Role of the medicines and therapeutics committee

Prior to this study, the function of regulation of judicious use of antimicrobials was under the mandate of the medicines and therapeutics committees in the various hospitals. The key functions of these committees identified by the managers include leadership in management of antimicrobial utilization and infection prevention and control.

  1. i.

    Function 1: Leadership in management of antimicrobial utilization

“So the medicines and therapeutics committee has been handling everything to do with medicine in this hospital.” [Sub-county Hospital I Pharmacist]

“Ideally, it's the committee that should be dealing with everything. Therapeutics and antimicrobial stewardship are now inculcated as some of the functions of the Medicines and Therapeutics Committee {MTC}.” [County hospital II Pharmacist]

“Okay. We have an MTC which is chaired by our pharmacist. That one is like an oversight committee, which sees how the utilization of these antibiotics is done in the hospital and also it assists in identifying and purchasing of the antibiotics generally in the facility because most of the time we buy drugs with the hospital revenue. Most of the time. [Sub-county hospital I Nursing Services Manager]

  1. ii.

    Function 2: Infection prevention and control

“What is happening, what is mainly being championed by the MTC, what we mainly have right now, the latest drive, is hand washing.” [Sub-county II pharmacist]

Theme 2: availability of an antimicrobial formulary and usage surveillance systems

Availability of an antimicrobial formulary

Most hospital and sub county managers indicated that there was no contextualized, hospital specific antimicrobial formulary based on the local antibiograms.

“What we rely on is the central one. Remember there is a formula or guideline on how to use antibiotics in terms of what is our first line? And what is our second line? So that one is there., but we don't have a local hospital formulary for anti-microbials. But we are trying to come up based on some local statistics and based on some guidelines in terms of evidence based to try and come up with our own. [County hospital I Medical Superintendent]

“Not really clear because it may be there with the pharmacist, but it may not be clear to all of the staff because sometimes you may order and then you are told to follow a certain regimen. Yeah, but it may not be very clear to all the staff as such, maybe we just need to streamline that and bring it up clearly. [County hospital I Nursing Services Manager]

Only one respondent mentioned that the hospital had an antimicrobial formulary based on the essential medicines lists. This facility is also the only one that had made steps towards establishment of an antimicrobial stewardship committee;

“The hospital has the hospital formulary, so that they focus on oral antibiotics, Antiprotozoas, there is another section on parental antibiotics but they are part of the hospital formulary.” [Sub-county hospital I pharmacist]

“Is not based on the new guidelines but I think they met two weeks ago and this is the MTC, and the idea was to update the formulary based on the essential medicines lists. [Sub-county hospital I Medical Superintendent]

Availability of an antimicrobial use surveillance system

The critical role of monitoring the usage of antimicrobials is mainly under the pharmacy department in most of the hospitals according to two pharmacists’ respondents.

“Yeah, so we follow that in-house…. Patient by patient. For example, if a patient's been brought on ceftriaxone and it becomes an extended cost where you suspect that they're probably treating meningitis or something like that, then we will try to follow up and see that it is actually what they are treating. The system is mainly in house and it is done in the pharmacy and it is on a patient to patient basis here.” [Sub-county hospital I Pharmacist]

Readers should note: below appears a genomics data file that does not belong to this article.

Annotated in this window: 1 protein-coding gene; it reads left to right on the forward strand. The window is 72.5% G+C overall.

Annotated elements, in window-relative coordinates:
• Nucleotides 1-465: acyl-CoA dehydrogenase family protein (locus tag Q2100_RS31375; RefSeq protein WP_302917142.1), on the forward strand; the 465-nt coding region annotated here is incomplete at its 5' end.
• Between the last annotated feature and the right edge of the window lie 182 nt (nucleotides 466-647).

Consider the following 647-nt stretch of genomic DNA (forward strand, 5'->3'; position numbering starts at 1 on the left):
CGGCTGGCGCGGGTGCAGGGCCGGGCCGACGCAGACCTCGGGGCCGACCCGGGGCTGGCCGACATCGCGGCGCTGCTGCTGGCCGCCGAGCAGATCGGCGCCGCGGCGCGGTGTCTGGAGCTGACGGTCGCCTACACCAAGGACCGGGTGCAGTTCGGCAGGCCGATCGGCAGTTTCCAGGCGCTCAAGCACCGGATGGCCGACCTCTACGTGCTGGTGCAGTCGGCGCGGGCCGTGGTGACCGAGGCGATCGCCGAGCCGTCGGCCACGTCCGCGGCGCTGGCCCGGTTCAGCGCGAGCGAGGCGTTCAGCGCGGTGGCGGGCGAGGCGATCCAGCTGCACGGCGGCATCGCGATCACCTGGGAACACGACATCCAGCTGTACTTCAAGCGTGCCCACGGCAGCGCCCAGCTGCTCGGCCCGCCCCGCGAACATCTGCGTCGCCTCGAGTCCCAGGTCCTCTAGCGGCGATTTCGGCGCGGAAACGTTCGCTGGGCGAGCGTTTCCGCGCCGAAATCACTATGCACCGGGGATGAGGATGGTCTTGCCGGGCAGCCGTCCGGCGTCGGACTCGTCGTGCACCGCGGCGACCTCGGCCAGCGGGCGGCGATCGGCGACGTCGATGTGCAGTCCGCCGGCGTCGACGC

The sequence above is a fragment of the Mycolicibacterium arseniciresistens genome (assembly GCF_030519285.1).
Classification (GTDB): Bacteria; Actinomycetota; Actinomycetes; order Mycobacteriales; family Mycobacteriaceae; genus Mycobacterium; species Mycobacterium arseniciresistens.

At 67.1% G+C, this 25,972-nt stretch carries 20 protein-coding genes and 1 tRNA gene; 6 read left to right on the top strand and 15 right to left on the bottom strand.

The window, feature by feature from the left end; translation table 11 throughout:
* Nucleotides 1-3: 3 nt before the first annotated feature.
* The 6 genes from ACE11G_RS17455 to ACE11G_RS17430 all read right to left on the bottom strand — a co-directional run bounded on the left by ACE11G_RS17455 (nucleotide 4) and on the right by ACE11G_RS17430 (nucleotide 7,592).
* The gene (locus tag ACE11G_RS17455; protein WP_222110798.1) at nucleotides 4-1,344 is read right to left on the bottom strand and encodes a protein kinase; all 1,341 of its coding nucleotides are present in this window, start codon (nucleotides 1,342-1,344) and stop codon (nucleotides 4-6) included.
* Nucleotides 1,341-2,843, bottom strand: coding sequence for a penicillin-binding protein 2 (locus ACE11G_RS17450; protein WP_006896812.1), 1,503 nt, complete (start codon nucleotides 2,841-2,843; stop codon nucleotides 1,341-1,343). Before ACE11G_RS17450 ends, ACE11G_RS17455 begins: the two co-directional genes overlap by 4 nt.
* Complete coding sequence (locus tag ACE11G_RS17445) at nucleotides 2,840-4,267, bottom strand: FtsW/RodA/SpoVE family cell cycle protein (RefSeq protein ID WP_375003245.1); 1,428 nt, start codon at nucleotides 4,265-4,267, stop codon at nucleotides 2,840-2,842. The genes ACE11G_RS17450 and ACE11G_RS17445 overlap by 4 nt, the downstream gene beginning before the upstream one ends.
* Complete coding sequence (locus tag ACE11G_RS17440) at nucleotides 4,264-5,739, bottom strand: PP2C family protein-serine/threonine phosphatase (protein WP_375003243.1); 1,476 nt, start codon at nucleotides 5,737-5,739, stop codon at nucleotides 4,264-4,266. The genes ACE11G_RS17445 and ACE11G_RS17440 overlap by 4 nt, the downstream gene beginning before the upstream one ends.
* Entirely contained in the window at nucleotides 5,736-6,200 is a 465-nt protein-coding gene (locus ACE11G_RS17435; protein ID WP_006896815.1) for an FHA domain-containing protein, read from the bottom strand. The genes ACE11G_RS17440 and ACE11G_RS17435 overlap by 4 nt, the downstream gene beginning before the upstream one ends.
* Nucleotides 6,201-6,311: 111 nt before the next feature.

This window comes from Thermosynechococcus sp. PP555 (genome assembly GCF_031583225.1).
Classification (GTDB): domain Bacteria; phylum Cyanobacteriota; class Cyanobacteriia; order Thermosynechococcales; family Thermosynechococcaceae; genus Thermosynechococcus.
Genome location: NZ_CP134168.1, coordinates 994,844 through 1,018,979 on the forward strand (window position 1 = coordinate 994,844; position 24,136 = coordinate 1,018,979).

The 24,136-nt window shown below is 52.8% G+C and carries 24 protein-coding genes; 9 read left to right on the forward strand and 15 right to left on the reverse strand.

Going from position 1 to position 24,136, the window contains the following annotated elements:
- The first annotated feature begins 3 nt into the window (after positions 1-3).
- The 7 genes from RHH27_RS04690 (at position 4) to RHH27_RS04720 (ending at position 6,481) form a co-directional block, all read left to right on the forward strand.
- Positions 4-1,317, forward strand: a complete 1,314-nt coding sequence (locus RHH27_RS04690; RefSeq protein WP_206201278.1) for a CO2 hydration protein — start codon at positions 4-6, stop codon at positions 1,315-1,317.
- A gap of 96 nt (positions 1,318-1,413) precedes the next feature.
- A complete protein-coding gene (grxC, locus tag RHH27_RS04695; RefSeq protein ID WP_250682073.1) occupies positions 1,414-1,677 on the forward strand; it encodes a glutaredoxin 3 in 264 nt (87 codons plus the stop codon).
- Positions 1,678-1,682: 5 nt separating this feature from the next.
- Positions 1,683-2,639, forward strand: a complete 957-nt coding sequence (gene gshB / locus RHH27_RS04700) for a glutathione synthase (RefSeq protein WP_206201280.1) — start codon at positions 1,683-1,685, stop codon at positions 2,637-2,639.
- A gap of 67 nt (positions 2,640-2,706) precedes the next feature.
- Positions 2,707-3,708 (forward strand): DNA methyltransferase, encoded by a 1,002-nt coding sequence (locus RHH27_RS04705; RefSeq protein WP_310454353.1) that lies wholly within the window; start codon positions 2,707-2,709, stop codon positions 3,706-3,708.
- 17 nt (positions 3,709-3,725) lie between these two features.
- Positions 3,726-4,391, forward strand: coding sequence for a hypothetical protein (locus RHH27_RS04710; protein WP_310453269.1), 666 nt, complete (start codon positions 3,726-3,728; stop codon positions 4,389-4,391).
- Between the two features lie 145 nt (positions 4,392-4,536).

“Majorly, this hospital relies on the clinical pharmacist but also the pharmacists in the departments and dispensing areas especially the inpatient dispensing areas... even our technicians are aware. They give us calls….” [Sub-county II pharmacist]

However, there is a dire need for the establishment of antibiotic usage monitoring mechanisms in the three facilities in this study as highlighted by the hospital managers.

“This is not a place (antimicrobial use surveillance system) within our system. “[Sub-county Hospital I Medical Superintendent]

“It hasn't started yet. But in the committee, we had mentioned it. I think when the committee really picks up it will be one of the issues to look at.” [County hospital I Nursing Services Manager]

“We don't really have quite an established monitoring system as far as antimicrobial use is concerned.” [County hospital II Pharmacist]

In line with antimicrobial use surveillance and monitoring, hospital managers emphasized on the imperative role of clinicians in ensuring judicious use of antimicrobials.

“So the clinicians are the ones who make most of these diagnoses that are bacterial infections that require antibiotics to be prescribed. At the moment, the laboratory has some way of doing antimicrobial sensitivity. If we can get a structure where the pharmacy is getting the right antibiotics and stock and dispensing according to properly prescribed procedures, and then clinicians are following a strict code of prescribing antibiotics and culture and sensitivity where its required and the laboratory is, of course, carrying out a culture and sensitivity, to the largest extent, they can.” [Sub-county hospital I pharmacist]

A respondent felt that the clinicians in the facility did not practice judicious use of antimicrobials.

“….I think it is not appropriate, because most of the time many patients go with different antibiotics, today different antibiotics, tomorrow, different antibiotics, you know the sequence of using them is not right.” [County hospital II Nursing Services Manager]